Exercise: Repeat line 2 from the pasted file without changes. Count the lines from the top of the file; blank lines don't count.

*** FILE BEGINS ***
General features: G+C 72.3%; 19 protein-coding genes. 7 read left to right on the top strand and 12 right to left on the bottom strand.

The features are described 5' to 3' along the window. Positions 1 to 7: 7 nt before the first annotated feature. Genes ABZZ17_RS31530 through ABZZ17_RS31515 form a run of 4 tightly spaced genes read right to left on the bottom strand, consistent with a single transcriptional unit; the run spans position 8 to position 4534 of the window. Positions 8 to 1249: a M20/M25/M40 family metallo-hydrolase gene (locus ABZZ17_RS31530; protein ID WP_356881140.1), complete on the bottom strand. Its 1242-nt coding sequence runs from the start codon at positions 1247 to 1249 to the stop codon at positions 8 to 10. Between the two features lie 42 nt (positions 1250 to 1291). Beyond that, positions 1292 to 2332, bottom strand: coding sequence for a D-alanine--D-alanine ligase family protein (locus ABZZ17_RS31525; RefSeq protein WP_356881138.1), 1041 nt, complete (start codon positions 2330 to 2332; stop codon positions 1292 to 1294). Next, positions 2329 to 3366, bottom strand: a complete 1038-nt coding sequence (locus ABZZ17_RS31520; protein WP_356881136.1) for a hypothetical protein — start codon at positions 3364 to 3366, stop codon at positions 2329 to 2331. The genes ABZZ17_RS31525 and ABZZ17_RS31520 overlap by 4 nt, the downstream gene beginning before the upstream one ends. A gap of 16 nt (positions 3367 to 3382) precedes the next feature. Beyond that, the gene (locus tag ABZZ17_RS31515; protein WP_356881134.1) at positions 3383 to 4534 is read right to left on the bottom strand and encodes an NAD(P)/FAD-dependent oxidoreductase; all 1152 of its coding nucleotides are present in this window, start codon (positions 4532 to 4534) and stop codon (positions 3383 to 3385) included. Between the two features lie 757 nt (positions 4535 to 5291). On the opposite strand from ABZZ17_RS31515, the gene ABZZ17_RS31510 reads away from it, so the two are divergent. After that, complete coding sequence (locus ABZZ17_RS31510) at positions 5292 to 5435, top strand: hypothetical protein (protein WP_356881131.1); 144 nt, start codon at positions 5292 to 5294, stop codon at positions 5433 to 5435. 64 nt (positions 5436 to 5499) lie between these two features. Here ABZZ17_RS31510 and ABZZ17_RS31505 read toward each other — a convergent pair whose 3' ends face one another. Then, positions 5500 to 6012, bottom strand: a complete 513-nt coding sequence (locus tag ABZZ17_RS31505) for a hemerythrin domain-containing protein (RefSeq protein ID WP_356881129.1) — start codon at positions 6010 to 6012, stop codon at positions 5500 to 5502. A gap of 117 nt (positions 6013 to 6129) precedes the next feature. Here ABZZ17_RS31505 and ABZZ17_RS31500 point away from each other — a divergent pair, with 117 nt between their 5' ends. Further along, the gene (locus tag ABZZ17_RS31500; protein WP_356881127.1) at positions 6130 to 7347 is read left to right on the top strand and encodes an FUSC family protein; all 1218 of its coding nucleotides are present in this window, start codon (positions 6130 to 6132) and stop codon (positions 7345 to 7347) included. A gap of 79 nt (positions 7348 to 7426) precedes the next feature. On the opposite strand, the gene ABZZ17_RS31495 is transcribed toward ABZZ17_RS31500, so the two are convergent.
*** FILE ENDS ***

The features are described 5' to 3' along the window. Positions 1 to 7: 7 nt before the first annotated feature. Genes ABZZ17_RS31530 through ABZZ17_RS31515 form a run of 4 tightly spaced genes read right to left on the bottom strand, consistent with a single transcriptional unit; the run spans position 8 to position 4534 of the window. Positions 8 to 1249: a M20/M25/M40 family metallo-hydrolase gene (locus ABZZ17_RS31530; protein ID WP_356881140.1), complete on the bottom strand. Its 1242-nt coding sequence runs from the start codon at positions 1247 to 1249 to the stop codon at positions 8 to 10. Between the two features lie 42 nt (positions 1250 to 1291). Beyond that, positions 1292 to 2332, bottom strand: coding sequence for a D-alanine--D-alanine ligase family protein (locus ABZZ17_RS31525; RefSeq protein WP_356881138.1), 1041 nt, complete (start codon positions 2330 to 2332; stop codon positions 1292 to 1294). Next, positions 2329 to 3366, bottom strand: a complete 1038-nt coding sequence (locus ABZZ17_RS31520; protein WP_356881136.1) for a hypothetical protein — start codon at positions 3364 to 3366, stop codon at positions 2329 to 2331. The genes ABZZ17_RS31525 and ABZZ17_RS31520 overlap by 4 nt, the downstream gene beginning before the upstream one ends. A gap of 16 nt (positions 3367 to 3382) precedes the next feature. Beyond that, the gene (locus tag ABZZ17_RS31515; protein WP_356881134.1) at positions 3383 to 4534 is read right to left on the bottom strand and encodes an NAD(P)/FAD-dependent oxidoreductase; all 1152 of its coding nucleotides are present in this window, start codon (positions 4532 to 4534) and stop codon (positions 3383 to 3385) included. Between the two features lie 757 nt (positions 4535 to 5291). On the opposite strand from ABZZ17_RS31515, the gene ABZZ17_RS31510 reads away from it, so the two are divergent. After that, complete coding sequence (locus ABZZ17_RS31510) at positions 5292 to 5435, top strand: hypothetical protein (protein WP_356881131.1); 144 nt, start codon at positions 5292 to 5294, stop codon at positions 5433 to 5435. 64 nt (positions 5436 to 5499) lie between these two features. Here ABZZ17_RS31510 and ABZZ17_RS31505 read toward each other — a convergent pair whose 3' ends face one another. Then, positions 5500 to 6012, bottom strand: a complete 513-nt coding sequence (locus tag ABZZ17_RS31505) for a hemerythrin domain-containing protein (RefSeq protein ID WP_356881129.1) — start codon at positions 6010 to 6012, stop codon at positions 5500 to 5502. A gap of 117 nt (positions 6013 to 6129) precedes the next feature. Here ABZZ17_RS31505 and ABZZ17_RS31500 point away from each other — a divergent pair, with 117 nt between their 5' ends. Further along, the gene (locus tag ABZZ17_RS31500; protein WP_356881127.1) at positions 6130 to 7347 is read left to right on the top strand and encodes an FUSC family protein; all 1218 of its coding nucleotides are present in this window, start codon (positions 6130 to 6132) and stop codon (positions 7345 to 7347) included. A gap of 79 nt (positions 7348 to 7426) precedes the next feature. On the opposite strand, the gene ABZZ17_RS31495 is transcribed toward ABZZ17_RS31500, so the two are convergent.